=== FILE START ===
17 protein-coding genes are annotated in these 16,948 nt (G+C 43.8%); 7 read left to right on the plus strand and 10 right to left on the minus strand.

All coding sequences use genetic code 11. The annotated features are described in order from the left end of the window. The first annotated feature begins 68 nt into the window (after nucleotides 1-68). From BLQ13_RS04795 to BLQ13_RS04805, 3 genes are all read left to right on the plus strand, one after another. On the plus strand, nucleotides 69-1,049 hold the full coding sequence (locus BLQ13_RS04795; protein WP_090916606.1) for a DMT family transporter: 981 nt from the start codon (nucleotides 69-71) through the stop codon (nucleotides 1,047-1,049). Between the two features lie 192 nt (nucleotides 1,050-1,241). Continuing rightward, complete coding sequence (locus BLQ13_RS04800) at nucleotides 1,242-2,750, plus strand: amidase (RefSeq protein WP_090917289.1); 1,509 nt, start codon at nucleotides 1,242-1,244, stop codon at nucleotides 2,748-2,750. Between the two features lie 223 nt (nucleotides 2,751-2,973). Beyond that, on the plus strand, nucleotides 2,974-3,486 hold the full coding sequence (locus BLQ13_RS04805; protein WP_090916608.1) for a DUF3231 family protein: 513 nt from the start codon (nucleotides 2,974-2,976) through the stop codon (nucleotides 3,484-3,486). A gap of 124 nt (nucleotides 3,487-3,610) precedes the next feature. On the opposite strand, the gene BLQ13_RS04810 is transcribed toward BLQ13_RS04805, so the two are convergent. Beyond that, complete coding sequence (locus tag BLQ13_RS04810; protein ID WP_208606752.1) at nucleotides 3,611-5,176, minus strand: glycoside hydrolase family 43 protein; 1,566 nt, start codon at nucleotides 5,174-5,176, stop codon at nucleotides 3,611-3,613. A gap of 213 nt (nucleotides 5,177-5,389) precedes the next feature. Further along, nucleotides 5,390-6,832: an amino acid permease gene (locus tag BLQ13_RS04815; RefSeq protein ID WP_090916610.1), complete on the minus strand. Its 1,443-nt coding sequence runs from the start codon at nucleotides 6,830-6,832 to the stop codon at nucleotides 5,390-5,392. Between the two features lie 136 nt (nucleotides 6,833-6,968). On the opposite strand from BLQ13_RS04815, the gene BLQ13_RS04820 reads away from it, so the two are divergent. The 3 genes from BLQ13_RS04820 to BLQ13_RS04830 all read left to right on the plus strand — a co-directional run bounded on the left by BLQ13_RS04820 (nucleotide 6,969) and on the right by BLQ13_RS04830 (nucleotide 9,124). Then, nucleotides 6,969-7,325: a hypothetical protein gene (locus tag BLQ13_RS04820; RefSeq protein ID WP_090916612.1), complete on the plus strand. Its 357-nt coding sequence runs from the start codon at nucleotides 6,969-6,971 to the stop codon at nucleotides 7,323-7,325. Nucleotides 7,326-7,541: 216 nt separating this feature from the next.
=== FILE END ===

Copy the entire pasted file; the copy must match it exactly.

17 protein-coding genes are annotated in these 16,948 nt (G+C 43.8%); 7 read left to right on the plus strand and 10 right to left on the minus strand.

All coding sequences use genetic code 11. The annotated features are described in order from the left end of the window. The first annotated feature begins 68 nt into the window (after nucleotides 1-68). From BLQ13_RS04795 to BLQ13_RS04805, 3 genes are all read left to right on the plus strand, one after another. On the plus strand, nucleotides 69-1,049 hold the full coding sequence (locus BLQ13_RS04795; protein WP_090916606.1) for a DMT family transporter: 981 nt from the start codon (nucleotides 69-71) through the stop codon (nucleotides 1,047-1,049). Between the two features lie 192 nt (nucleotides 1,050-1,241). Continuing rightward, complete coding sequence (locus BLQ13_RS04800) at nucleotides 1,242-2,750, plus strand: amidase (RefSeq protein WP_090917289.1); 1,509 nt, start codon at nucleotides 1,242-1,244, stop codon at nucleotides 2,748-2,750. Between the two features lie 223 nt (nucleotides 2,751-2,973). Beyond that, on the plus strand, nucleotides 2,974-3,486 hold the full coding sequence (locus BLQ13_RS04805; protein WP_090916608.1) for a DUF3231 family protein: 513 nt from the start codon (nucleotides 2,974-2,976) through the stop codon (nucleotides 3,484-3,486). A gap of 124 nt (nucleotides 3,487-3,610) precedes the next feature. On the opposite strand, the gene BLQ13_RS04810 is transcribed toward BLQ13_RS04805, so the two are convergent. Beyond that, complete coding sequence (locus tag BLQ13_RS04810; protein ID WP_208606752.1) at nucleotides 3,611-5,176, minus strand: glycoside hydrolase family 43 protein; 1,566 nt, start codon at nucleotides 5,174-5,176, stop codon at nucleotides 3,611-3,613. A gap of 213 nt (nucleotides 5,177-5,389) precedes the next feature. Further along, nucleotides 5,390-6,832: an amino acid permease gene (locus tag BLQ13_RS04815; RefSeq protein ID WP_090916610.1), complete on the minus strand. Its 1,443-nt coding sequence runs from the start codon at nucleotides 6,830-6,832 to the stop codon at nucleotides 5,390-5,392. Between the two features lie 136 nt (nucleotides 6,833-6,968). On the opposite strand from BLQ13_RS04815, the gene BLQ13_RS04820 reads away from it, so the two are divergent. The 3 genes from BLQ13_RS04820 to BLQ13_RS04830 all read left to right on the plus strand — a co-directional run bounded on the left by BLQ13_RS04820 (nucleotide 6,969) and on the right by BLQ13_RS04830 (nucleotide 9,124). Then, nucleotides 6,969-7,325: a hypothetical protein gene (locus tag BLQ13_RS04820; RefSeq protein ID WP_090916612.1), complete on the plus strand. Its 357-nt coding sequence runs from the start codon at nucleotides 6,969-6,971 to the stop codon at nucleotides 7,323-7,325. Nucleotides 7,326-7,541: 216 nt separating this feature from the next.